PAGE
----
Sunscreen Prevents Precancerous Spots
Daily Sunscreen Use Fights Early Signs of Skin Cancer
WebMD News Archive
April 21, 2003 - Applying sunscreen every day rather than only on sunny ones makes a big difference when it comes to fighting the first signs of skin cancer. A new study shows that daily use of sunscreen is much more effective than sporadic use in preventing precancerous skin growths called solar keratoses or SKs.
The skin lesions are the earliest forms of the most common types of skin cancer caused by sun exposure, basal cell carcinoma and squamous cell carcinoma. People who have SKs are up to 12 times more likely to develop these forms of skin cancer than others.
Despite these risks, researchers say little is known about sunscreen's role in preventing these early markers of skin cancer. In this study, researchers compared the effects of daily versus occasional use of sunscreen use in reducing the number of SKs in 1,621 adults living in Queensland, Australia from 1992 to 1996.
One group was instructed to apply a water-resistant sunscreen with an SPF (sun protection factor) of 16 each morning to their head, neck, arms, and hands, and the other group was told to use sunscreen at their own discretion.
People who used sunscreen daily developed significantly fewer SKs than the occasional sunscreen users, and the protective effects of daily sunscreen use were especially strong in the first two and a half years of the study.
For example, the increase in SK counts from 1992 to 1994 in the group that used sunscreen daily was about 24% lower than the increases found in the occasional-use group. Researchers say that reduction is equivalent to preventing one precancerous growth per person over the four-year study.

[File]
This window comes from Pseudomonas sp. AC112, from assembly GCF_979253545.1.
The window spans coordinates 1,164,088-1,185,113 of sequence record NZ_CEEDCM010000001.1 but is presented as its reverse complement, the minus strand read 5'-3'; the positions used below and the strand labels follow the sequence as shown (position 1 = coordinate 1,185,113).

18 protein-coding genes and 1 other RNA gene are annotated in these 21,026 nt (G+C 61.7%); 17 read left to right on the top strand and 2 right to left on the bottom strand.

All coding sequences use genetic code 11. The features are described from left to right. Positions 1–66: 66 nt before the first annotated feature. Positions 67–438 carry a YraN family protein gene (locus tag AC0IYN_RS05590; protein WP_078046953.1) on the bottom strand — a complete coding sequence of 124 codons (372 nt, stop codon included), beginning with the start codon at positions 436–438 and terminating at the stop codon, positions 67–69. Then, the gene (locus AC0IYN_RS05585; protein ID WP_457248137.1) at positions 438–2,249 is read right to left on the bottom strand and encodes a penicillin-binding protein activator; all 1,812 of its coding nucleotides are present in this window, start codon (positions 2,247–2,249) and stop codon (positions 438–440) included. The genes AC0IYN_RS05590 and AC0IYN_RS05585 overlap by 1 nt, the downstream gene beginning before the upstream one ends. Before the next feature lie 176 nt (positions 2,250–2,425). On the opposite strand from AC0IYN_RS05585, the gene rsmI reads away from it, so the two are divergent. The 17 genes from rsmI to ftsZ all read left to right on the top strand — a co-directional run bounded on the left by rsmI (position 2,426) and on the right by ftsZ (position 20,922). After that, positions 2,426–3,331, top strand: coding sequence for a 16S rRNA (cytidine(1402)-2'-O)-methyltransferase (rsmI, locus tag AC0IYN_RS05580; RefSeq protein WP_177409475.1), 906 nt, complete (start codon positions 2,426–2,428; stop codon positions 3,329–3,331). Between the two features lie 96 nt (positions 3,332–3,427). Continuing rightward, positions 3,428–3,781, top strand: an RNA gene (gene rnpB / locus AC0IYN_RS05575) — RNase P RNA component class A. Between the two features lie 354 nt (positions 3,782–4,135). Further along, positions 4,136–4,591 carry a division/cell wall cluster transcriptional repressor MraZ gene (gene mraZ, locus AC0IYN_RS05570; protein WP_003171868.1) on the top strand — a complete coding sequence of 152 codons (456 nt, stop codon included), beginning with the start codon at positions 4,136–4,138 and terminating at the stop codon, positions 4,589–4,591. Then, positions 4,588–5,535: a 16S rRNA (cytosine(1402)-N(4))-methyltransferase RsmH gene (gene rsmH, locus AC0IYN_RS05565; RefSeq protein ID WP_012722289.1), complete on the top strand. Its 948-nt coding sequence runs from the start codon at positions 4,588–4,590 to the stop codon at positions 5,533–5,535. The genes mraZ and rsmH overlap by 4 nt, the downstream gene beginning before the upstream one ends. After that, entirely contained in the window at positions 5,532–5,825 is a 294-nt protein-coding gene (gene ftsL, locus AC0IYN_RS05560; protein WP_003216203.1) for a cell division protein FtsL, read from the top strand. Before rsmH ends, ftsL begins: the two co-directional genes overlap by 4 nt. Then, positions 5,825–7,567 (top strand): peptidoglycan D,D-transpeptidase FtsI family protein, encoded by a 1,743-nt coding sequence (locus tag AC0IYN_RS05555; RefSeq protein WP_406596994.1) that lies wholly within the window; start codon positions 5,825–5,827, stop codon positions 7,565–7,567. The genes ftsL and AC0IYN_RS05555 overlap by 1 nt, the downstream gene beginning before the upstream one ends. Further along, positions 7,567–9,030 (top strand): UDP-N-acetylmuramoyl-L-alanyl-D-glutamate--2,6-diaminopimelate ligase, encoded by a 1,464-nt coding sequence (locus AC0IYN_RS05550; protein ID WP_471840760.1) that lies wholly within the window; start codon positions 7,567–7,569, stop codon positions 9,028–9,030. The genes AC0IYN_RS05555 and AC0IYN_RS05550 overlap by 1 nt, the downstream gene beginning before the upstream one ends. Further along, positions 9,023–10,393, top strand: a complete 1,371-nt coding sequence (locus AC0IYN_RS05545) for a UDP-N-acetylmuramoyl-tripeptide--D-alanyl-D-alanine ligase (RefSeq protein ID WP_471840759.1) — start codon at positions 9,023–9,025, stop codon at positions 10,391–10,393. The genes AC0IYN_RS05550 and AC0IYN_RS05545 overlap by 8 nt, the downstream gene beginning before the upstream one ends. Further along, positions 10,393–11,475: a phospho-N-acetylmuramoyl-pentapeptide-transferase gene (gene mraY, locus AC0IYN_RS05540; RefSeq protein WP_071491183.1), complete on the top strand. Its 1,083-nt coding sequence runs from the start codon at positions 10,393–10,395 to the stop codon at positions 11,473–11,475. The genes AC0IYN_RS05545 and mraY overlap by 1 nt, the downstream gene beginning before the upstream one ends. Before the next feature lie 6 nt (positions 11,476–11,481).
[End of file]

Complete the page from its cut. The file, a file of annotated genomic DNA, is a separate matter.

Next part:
The findings appear in the April issue of the Archives of Dermatology.
But researcher Steven Darlington and colleagues from the Queensland Institute of Medical Research in Australia say their study may actually have underestimated the protective effects of sunscreen in preventing skin cancer because it didn't compare daily sunscreen use to not using sunscreen at all. Due to the well-known risks of skin cancer in a subtropical environment such as Australia, researchers opted to allow their comparison group to use sunscreen as they would normally.
Dermatologist Arielle Kauvar, MD, says these findings are encouraging because the protective effects of sunscreen in reducing skin cancer risk were especially dramatic in people that were younger or tanned easily.
"That tells us if you start using sunscreen on a regular basis when you're young or before you have any visible skin damage that it will have a better effect," Kauvar tells WebMD. "But it also had an effect on people with preexisting damage."